Grave concerns about the impacts of driftnetting on the integrity and productivity of the pelagic ecosystem.
As the U.S. mounted its efforts to outlaw the high seas driftnet fishery, an attempt was made to uncouple its own coastal gillnet fisheries and those within the EEZs of other countries from the negative image cast on the high seas fishery. However, Northridge (1991a) in his extensive review of driftnet fisheries concluded that there are:
…few important differences between driftnet fisheries which are operated inside EEZs compared with those operated outside EEZs, except that effective management and regulation of those in international waters may be more difficult. The environmental impact of numerous vessels operating a few net sections in coastal waters may be equivalent to, or even greater than, a smaller number of high seas vessels which operate a greater number of net sections.
More recent studies (Freeberg 1992; Burke et al. 1993) have shown the action of the U.S. Congress preceded careful analysis of the data acquired from the different high seas driftnet observer programs (Japanese, Korean, Taiwanese) designed to verify bycatch and discard rates. Freeberg (1992) and Burke et al. (1993)--confirmed in our study-showed that incidental catch rates and discards of non-target species for the Korean and Taiwanese squid fisheries were significantly lower than those documented for the Japanese driftnet fishery and for most large-scale world fisheries undertaken within the EEZs of coastal nations. Although the level of sampling and the aggregate nature of the data reports make in-depth analysis of the available data difficult, significant areal differences in bycatch rates have been observed (Table 39). The results of the observer studies also indicated the incidental capture of salmon and marine mammals, birds, and turtles in the Korean and Taiwanese fisheries was low in relation to those observed in Japanese fisheries. Had bycatch rates for the Korean and Taiwanese fisheries been used to estimate impacts, different technical and scientific views regarding the impacts of high seas driftnetting may have emerged.
Regardless, even had the issue been considered in light of more recent information, it seems doubtful the outcome in the U.S. Congress would have been different. Although the salmon, marine mammal, and bird interception rates in the Korean and Taiwanese squid fisheries were relatively low compared to many fisheries, there was ample evidence the squid fishery constituted a staging area for illegal salmon operations to the north (Miles 1989; Burke et al. 1993). Further, the incidental albacore catch was impacting a stock apparently already overfished (Fox 1992),38 and some marine mammal populations may have been threatened, over time, by the Japanese squid fishery (Mangel 1993). These concerns, plus the lack of transparency in the high seas driftnet squid fisheries and the presumed need for timely action provided the basis for congressional actions. But perhaps of greater importance, the issue was emotionally charged and vigorously pursued by the world press, who were being fed information by government sources, advocacy groups, and, at times, scientists unfamiliar with the problem. Finally, the numbers of marine mammals, seabirds, and other sealife killed in the driftnet fisheries were perceived to be ethically unacceptable to the U.S. public.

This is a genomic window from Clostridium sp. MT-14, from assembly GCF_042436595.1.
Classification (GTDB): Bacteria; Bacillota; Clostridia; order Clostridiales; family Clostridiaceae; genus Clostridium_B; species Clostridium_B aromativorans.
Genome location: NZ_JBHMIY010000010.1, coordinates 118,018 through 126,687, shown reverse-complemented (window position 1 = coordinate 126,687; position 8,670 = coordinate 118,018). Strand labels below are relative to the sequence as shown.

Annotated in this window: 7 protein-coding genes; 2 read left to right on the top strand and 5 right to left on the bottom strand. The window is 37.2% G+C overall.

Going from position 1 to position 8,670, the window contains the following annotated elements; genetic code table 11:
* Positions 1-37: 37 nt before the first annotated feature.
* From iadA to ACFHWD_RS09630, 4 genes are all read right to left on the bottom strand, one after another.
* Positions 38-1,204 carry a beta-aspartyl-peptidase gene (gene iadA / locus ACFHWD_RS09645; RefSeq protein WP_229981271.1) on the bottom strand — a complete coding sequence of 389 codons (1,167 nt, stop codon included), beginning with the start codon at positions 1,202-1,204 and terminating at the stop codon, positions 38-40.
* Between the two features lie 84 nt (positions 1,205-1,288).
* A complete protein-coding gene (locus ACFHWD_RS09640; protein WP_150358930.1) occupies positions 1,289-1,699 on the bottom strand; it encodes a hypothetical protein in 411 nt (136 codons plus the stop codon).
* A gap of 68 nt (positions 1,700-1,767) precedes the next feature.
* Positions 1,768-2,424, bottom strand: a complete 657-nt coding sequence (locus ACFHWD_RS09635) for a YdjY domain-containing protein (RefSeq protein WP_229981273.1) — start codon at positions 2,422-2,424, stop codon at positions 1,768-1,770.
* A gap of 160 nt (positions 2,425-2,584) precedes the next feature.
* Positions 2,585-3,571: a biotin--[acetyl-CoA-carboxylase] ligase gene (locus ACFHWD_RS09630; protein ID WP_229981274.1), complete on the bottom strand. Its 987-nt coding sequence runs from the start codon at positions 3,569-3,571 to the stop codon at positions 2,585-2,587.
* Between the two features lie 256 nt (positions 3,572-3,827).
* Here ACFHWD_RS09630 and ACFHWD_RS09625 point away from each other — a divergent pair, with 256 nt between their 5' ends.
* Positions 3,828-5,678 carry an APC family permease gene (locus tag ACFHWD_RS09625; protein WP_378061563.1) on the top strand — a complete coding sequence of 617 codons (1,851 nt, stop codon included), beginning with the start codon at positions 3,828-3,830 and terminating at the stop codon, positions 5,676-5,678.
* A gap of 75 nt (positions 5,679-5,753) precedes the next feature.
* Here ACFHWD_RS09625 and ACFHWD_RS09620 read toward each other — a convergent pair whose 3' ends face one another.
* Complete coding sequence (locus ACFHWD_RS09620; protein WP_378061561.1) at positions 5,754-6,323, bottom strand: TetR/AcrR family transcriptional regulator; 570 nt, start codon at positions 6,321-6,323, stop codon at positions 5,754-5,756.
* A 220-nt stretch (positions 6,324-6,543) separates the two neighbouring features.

Thus, advocates of terminating all high seas driftnet fisheries successfully promoted a general ethical and philosophical view regarding driftnet fisheries, their take of marine mammals, birds, and turtles, and the potential environmental degradation they induced. This helped to motivate a fast reaction by the U.S. Congress--a response which the international community, prodded by the U.S., was quick to endorse.
38 Albeit no international effort had previously been made to control albacore catches in other fisheries.
Although the development of policies to deal with a range of emerging discard problems has received considerable attention within branches of the U.S. government, it is by no means an issue unique to the U.S. A recent communiqué from the Commission of the European Community to the Council of the European Community (Commission of the European Community 1992) noted:
The quantity of fish discarded into the sea is substantial, since although the practice varies considerably, it is followed by virtually all vessels. The seriousness of the problems to which it gives rise would be assessed in objective terms, whether as losses of a certain amount of a raw material, economic losses for the sector, or ecological impact, particularly in terms of the protection of biological resources and the environment. Further problems include compliance with Community rules, which makes discarding compulsory, and with Norwegian legislation, which partially prohibits it, albeit in different circumstances.